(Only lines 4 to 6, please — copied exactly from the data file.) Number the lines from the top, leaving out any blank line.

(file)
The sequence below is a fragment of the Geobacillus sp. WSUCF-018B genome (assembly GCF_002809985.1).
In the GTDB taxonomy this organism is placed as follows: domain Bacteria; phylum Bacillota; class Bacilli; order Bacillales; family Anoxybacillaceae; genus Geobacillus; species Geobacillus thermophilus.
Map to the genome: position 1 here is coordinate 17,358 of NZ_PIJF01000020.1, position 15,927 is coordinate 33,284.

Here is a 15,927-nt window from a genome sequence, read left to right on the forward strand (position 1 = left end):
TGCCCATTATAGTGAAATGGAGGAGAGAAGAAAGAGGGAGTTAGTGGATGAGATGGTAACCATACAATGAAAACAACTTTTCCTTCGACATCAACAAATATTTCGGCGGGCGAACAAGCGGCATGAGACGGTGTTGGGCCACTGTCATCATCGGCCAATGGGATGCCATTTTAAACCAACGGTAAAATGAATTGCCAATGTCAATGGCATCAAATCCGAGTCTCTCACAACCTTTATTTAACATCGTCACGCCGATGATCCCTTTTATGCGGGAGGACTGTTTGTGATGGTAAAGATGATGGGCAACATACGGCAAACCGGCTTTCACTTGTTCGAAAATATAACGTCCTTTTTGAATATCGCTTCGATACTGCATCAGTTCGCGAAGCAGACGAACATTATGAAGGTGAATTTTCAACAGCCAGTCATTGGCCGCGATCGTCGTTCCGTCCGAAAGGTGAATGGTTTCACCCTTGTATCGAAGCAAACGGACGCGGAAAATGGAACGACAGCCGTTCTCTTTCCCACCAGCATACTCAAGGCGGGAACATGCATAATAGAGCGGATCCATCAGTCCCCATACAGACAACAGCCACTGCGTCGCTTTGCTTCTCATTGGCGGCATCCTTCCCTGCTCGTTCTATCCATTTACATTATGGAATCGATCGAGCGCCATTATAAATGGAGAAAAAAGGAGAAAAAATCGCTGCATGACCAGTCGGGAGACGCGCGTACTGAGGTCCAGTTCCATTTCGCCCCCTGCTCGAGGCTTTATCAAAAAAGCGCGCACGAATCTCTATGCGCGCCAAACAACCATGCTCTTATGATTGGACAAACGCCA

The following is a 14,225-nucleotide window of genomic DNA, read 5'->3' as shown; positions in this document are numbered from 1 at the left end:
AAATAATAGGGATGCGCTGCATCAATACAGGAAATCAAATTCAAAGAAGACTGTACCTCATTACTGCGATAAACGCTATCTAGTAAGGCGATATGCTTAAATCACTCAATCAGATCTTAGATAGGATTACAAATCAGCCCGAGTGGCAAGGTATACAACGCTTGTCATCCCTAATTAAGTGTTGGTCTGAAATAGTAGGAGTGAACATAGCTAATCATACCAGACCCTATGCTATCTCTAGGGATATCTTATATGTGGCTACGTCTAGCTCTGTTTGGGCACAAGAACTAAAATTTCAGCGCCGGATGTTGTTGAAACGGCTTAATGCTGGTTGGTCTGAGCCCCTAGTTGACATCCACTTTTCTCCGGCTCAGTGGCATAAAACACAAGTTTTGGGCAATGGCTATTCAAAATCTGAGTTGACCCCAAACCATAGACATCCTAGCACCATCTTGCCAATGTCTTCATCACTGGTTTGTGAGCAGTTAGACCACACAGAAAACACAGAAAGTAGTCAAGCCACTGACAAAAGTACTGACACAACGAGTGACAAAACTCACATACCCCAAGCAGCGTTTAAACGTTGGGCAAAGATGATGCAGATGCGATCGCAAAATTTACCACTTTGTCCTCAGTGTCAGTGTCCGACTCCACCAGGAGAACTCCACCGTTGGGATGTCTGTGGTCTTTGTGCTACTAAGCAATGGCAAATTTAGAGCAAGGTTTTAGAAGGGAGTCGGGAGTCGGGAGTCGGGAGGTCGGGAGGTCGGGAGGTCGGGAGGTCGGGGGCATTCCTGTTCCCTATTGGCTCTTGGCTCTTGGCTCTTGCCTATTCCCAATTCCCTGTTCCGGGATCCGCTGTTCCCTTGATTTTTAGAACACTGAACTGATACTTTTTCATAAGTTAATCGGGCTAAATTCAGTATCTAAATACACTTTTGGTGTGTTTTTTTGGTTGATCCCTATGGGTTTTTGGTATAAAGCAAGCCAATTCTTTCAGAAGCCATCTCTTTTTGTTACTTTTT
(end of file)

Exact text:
Here is a 15,927-nt window from a genome sequence, read left to right on the forward strand (position 1 = left end):
TGCCCATTATAGTGAAATGGAGGAGAGAAGAAAGAGGGAGTTAGTGGATGAGATGGTAACCATACAATGAAAACAACTTTTCCTTCGACATCAACAAATATTTCGGCGGGCGAACAAGCGGCATGAGACGGTGTTGGGCCACTGTCATCATCGGCCAATGGGATGCCATTTTAAACCAACGGTAAAATGAATTGCCAATGTCAATGGCATCAAATCCGAGTCTCTCACAACCTTTATTTAACATCGTCACGCCGATGATCCCTTTTATGCGGGAGGACTGTTTGTGATGGTAAAGATGATGGGCAACATACGGCAAACCGGCTTTCACTTGTTCGAAAATATAACGTCCTTTTTGAATATCGCTTCGATACTGCATCAGTTCGCGAAGCAGACGAACATTATGAAGGTGAATTTTCAACAGCCAGTCATTGGCCGCGATCGTCGTTCCGTCCGAAAGGTGAATGGTTTCACCCTTGTATCGAAGCAAACGGACGCGGAAAATGGAACGACAGCCGTTCTCTTTCCCACCAGCATACTCAAGGCGGGAACATGCATAATAGAGCGGATCCATCAGTCCCCATACAGACAACAGCCACTGCGTCGCTTTGCTTCTCATTGGCGGCATCCTTCCCTGCTCGTTCTATCCATTTACATTATGGAATCGATCGAGCGCCATTATAAATGGAGAAAAAAGGAGAAAAAATCGCTGCATGACCAGTCGGGAGACGCGCGTACTGAGGTCCAGTTCCATTTCGCCCCCTGCTCGAGGCTTTATCAAAAAAGCGCGCACGAATCTCTATGCGCGCCAAACAACCATGCTCTTATGATTGGACAAACGCCA

The following is a 14,225-nucleotide window of genomic DNA, read 5'->3' as shown; positions in this document are numbered from 1 at the left end: